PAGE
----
Cambridgeshire Fire and Rescue Service (CFRS), has partnered with Cambridgeshire and Peterborough Clinical Commissioning Group (CCG), Cambridgeshire and Peterborough Pharmacies, Cambridgeshire County Council and Peterborough City Council Public Health, and Anglia Ruskin University, to launch a joint campaign to raise awareness of the fire risk of emollients.
In Cambridgeshire, the use of emollients was noted as a contributing factor in a fire fatality following a house fire in Cambridge, as well as linked to a number of fire deaths across England.
Emollients are moisturising treatments applied directly to the skin to soothe and hydrate it. They are used by people of all ages, from babies to the elderly, and can be used to prevent or treat dry skin conditions like eczema, ulcers, psoriasis and nappy rash. Emollients come in a variety of forms, including lotions, sprays, creams, ointments, bath oils and shower products as well as soap substitutes are an important and effective treatment for dry skin conditions.
From Monday October 7, partners across Cambridgeshire and Peterborough will be raising awareness of the fire risk of emollients in our communities.
All residents who receive a Stay Well pack will be informed about the risks, and local pharmacies, GP practices, care homes and local hospitals will have information to hand on what people can do to stay safe. This will include information leaflets for patients and those who care for people using emollients.
Head of Community Safety, Group Commander Paul Clarke, commented:
“It’s really important that those who use emollients, those who care for people who do, and healthcare professionals are aware of the potential fire risks involved.
“While emollients are safe to use and a very effective treatment for many conditions, it’s really important those who use these products take particular care near naked flames, especially smoking materials, cookers and heaters.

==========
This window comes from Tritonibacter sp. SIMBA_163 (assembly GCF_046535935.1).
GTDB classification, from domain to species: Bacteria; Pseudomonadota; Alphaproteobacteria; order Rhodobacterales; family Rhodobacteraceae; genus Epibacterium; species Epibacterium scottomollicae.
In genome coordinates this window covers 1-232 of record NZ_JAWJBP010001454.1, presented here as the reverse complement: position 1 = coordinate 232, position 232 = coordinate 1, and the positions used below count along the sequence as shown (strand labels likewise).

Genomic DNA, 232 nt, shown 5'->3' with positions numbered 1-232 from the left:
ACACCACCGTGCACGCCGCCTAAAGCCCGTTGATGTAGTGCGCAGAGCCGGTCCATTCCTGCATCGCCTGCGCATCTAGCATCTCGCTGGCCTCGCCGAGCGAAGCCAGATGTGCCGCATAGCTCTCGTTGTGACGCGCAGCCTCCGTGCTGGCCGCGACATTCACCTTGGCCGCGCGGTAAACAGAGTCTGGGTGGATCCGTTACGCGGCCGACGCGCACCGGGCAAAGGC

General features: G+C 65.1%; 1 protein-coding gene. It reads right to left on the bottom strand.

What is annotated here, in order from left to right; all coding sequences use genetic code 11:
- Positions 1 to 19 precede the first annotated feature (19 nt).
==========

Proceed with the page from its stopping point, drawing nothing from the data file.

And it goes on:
“The risk of fire is greater when emollients are applied to large areas of the body or when dressings, clothing and soft furnishings become saturated with emollient which leaves a flammable residue on the fabric, that can then be easily ignited.”
Anglia Ruskin University researcher Dr Sarah Hall, said: “Our initial research focused on the range of paraffin-based creams, as this seemed the most obvious reason for flammability, but testing has now found even creams with no paraffin at all can build up in fabrics and make them quicker to burn in a fire.
“We are now carrying out further research to try and identify any common ingredients as well as the best ways of removing the residue from clothing and bedding, for example the ideal washing temperature.”
Dr Mark Sanderson, medical director at Cambridgeshire and Peterborough CCG, said “Emollients are a very effective treatment for common skin conditions such as eczema and psoriasis. However, it’s key patients are aware of the potential fire risks and follow guidelines so they continue to use them safely. If you have any concerns please talk to your GP or pharmacist.”
For further information or to download resources including a patient information leaflet and posters visit: https://www.cambridgeshireandpeterboroughccg.nhs.uk/news-and-events/campaigns/fire-risk-with-emollients/
If you use emollients, it is very important that people follow this guidance to ensure you are kept safe whilst using these products:
Cambridgeshire Fire and Rescue Service is committed to supporting the safety and well being of residents in all of the communities that we serve. For more information on keeping safe around the home, or to book a Safe and Well visit, please go to http://www.cambsfire.gov.uk/safeandwell, or call 0800 917 9994.
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